Conditions We Treat

NJNBI offers a wide range of treatment options for common conditions affecting all aspects of the spine including:

Spondylolisthesis occurs when one of the vertebrae of the spine slides out of place, with the most common occurrence in the lower back (lumbar) region.

Cervical spondylosis is the result of degenerative disc disease, where the facet joints within the spine begin to develop arthritis from increased pressure.

Cervical spondylotic myelopathy (aka spinal cord compression) is a condition where narrowing of the spinal canal occurs due to wear and tear over time.

Degenerative disc disease is not a disease but rather a term used to describe the normal changes in the spinal discs over the course of time.

Also known as adult onset scoliosis, degenerative scoliosis is when the curvature of the spine is caused by the degeneration of the facet joints.

A herniated disc, also known as a slipped or ruptured disc, is one of the most common spinal injuries. Learn about the causes and diagnosis here.

While there are a variety of causes for lower back pain, the majority of them result from the natural degeneration of parts of the spine.

Lumbar spinal stenosis is a condition where the spinal canal narrows, compressing the spinal cord and nerves in the lower back.

Neck pain is a common problem categorized as discomfort in the neck area. Read more about the common symptoms and treatment options available.

Radiculopathy is a condition that causes radiating pain into the extremities along the course of a spinal nerve root, commonly in the lower back and neck.

Sciatica is a condition that causes pain that radiates through the sciatic nerve, which runs through the lower back then splits and travels down each leg.

A spinal tumor is an abnormal tissue growth typically associated with cancer. Learn about the 3 types of spinal tumors as well as diagnosis and treatments.

A vertebral compression fracture is a vertebra in the spine that has decreased in height, between 15 to 20 percent, due to a fracture.

Degenerative disc disease is not a disease but rather a term used to describe the normal changes in the spinal discs over the course of time. Spinal discs are soft tissue between each of the vertebrae of the spine, giving it flexibility and stability. As we age, these soft discs deteriorate naturally, most often in the low back (lumbar region) and neck (cervical region).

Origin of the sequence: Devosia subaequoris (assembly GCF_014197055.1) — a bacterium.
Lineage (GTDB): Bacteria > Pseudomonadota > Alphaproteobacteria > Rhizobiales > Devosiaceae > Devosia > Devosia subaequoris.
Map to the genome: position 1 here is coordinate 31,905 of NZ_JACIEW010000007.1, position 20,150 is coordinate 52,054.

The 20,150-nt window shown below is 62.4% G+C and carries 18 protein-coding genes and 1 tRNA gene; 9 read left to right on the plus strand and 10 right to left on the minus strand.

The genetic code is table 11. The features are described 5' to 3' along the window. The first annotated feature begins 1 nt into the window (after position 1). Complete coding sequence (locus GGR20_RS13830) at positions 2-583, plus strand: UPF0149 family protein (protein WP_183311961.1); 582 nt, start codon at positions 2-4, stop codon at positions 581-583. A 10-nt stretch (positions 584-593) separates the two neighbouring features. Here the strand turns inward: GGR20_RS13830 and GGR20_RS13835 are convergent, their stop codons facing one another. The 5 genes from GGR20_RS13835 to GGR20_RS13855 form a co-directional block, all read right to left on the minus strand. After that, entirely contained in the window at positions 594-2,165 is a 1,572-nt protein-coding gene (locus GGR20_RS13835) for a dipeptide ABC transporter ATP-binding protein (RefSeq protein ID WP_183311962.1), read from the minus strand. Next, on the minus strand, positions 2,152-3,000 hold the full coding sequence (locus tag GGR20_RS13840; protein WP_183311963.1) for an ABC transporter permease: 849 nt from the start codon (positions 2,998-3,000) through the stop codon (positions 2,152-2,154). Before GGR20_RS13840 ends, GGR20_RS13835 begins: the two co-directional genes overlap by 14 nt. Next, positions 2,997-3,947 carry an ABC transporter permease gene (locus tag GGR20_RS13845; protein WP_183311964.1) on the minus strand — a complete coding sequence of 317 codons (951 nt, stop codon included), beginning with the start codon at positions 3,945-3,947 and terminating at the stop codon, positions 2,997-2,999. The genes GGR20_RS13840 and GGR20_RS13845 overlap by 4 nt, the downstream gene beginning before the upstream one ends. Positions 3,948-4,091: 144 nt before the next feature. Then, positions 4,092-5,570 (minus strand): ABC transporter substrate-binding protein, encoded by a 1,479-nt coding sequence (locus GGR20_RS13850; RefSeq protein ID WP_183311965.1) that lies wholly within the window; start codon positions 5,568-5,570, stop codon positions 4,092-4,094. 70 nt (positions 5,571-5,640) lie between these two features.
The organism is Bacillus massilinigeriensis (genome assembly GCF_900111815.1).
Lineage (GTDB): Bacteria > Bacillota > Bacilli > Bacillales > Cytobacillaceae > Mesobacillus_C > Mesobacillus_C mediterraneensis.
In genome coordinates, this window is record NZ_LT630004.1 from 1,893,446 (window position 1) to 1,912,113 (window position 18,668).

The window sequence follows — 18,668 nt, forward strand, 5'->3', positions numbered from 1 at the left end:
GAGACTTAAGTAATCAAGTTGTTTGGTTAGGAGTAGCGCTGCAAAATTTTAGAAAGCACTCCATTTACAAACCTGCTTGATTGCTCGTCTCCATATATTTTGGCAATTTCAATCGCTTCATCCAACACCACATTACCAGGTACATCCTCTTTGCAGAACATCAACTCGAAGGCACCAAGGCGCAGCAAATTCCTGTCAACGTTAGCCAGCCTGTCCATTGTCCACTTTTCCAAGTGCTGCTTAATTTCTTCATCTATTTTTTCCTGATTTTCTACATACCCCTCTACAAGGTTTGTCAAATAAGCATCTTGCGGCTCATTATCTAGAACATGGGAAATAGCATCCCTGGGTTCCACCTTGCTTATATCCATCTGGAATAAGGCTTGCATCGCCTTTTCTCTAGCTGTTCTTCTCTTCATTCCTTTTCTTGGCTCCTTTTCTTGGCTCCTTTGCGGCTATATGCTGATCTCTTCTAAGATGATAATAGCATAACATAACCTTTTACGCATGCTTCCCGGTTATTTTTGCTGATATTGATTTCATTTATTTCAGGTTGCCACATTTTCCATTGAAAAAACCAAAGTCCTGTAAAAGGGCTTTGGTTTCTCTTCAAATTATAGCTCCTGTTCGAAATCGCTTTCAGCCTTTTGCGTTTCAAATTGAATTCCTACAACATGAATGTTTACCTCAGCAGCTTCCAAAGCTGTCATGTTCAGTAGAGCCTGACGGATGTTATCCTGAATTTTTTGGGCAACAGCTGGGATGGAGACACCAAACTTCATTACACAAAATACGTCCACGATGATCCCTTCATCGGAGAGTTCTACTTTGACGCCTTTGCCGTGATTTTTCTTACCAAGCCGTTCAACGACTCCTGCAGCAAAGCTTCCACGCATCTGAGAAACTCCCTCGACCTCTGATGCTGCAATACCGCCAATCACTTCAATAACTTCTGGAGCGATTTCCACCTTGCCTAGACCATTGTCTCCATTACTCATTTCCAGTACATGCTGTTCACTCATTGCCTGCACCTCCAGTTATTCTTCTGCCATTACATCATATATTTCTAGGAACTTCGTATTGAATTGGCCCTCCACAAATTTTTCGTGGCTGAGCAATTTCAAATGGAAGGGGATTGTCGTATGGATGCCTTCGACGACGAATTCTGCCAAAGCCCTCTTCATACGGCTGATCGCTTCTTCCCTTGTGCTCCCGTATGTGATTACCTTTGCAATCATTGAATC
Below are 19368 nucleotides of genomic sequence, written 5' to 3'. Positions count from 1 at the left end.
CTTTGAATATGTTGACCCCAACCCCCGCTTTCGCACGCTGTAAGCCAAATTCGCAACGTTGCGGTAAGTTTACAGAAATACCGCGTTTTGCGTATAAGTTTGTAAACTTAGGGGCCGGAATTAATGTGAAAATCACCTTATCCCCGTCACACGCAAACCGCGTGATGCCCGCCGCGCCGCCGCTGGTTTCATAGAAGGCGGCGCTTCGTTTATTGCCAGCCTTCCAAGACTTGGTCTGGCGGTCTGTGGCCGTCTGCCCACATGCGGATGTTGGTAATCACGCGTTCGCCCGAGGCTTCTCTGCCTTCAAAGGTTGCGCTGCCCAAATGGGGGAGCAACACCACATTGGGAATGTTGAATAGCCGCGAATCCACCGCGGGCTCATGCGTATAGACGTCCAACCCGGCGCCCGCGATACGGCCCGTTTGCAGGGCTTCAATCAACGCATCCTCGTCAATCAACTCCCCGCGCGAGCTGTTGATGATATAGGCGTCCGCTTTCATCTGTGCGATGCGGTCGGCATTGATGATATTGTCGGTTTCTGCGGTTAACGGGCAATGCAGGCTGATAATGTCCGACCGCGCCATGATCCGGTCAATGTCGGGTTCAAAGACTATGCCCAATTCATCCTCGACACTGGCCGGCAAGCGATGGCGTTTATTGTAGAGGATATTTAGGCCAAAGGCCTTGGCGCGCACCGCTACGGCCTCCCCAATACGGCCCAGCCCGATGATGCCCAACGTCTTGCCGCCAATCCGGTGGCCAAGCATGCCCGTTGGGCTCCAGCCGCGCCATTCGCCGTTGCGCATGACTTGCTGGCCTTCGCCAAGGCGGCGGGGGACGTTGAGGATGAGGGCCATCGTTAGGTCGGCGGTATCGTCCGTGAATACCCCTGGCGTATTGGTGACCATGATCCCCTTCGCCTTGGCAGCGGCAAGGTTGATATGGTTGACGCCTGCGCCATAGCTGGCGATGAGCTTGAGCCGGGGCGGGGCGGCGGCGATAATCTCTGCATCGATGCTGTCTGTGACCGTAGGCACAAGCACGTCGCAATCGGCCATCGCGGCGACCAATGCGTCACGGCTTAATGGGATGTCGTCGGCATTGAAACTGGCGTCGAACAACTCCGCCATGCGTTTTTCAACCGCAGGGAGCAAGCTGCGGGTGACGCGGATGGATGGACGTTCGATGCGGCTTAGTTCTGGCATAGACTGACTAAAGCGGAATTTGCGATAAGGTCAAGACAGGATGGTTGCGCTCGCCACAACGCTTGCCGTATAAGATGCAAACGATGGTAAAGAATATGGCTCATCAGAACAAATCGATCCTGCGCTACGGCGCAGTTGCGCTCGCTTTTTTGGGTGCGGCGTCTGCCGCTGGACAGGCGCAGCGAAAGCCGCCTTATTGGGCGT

What Causes Degenerative Disc Disease?

Age-related changes typically cause degenerative disc disease and they may include:

  • Loss of fluid: Fluid loss in the discs makes them less flexible. It also makes the discs thinner and narrows the space between vertebrae.
  • Tears or cracks: Over time, tears or cracks may form in the outer exterior of the disc, allowing the soft center to leak through.

It is important to note that there is a higher risk of these changes occurring in patients who smoke, are obese or participate in intense manual labor. In addition, an acute injury to the disc leading to a herniation may also start the degeneration process.

Changes in the discs can also result in other conditions, including:

Symptoms of Degenerative Disc Disease

Symptoms of degenerative disc disease vary from person to person and may include:

  • Foot drop or weakness in the leg muscles
  • Increased pain when bending, lifting or twisting
  • Numbness or tingling
  • Pain in the affected area of the body (e.g., a damaged disc in the neck may result in neck and arm pain)

How Is Degenerative Disc Disease Diagnosed?

To determine a degenerative disc disease diagnosis, Dr. LaRocca will take a thorough medical history, including medications, injuries or illnesses and ask about symptoms the patient may be experiencing. Following that, a physical examination will be conducted to look for the following:

  • Areas of tenderness
  • Changes In reflexes
  • Other conditions, such as tumors, fractures and infection
  • Range of motion in the affected area and movement-induced pain

Unless there is a concern regarding a serious condition, diagnostic imaging may not be recommended to aid in the diagnosis of degenerative disc disease.

How Is Degenerative Disc Disease Treated?

With a world-class network of physicians and staff on hand working together, Dr. LaRocca (NJNBI) can create a customized treatment plan for individuals with degenerative disc disease, including:

  • Cortisone injections
  • Discectomy
  • Ice, heat and other modalities
  • Over-the-counter medications, such as ibuprofen or naproxen
  • Physical therapy and/or exercise regimen
  • Spinal fusion or arthroplasty

Have Another Question?

For more information on degenerative disc disease or to schedule an appointment, contact us today.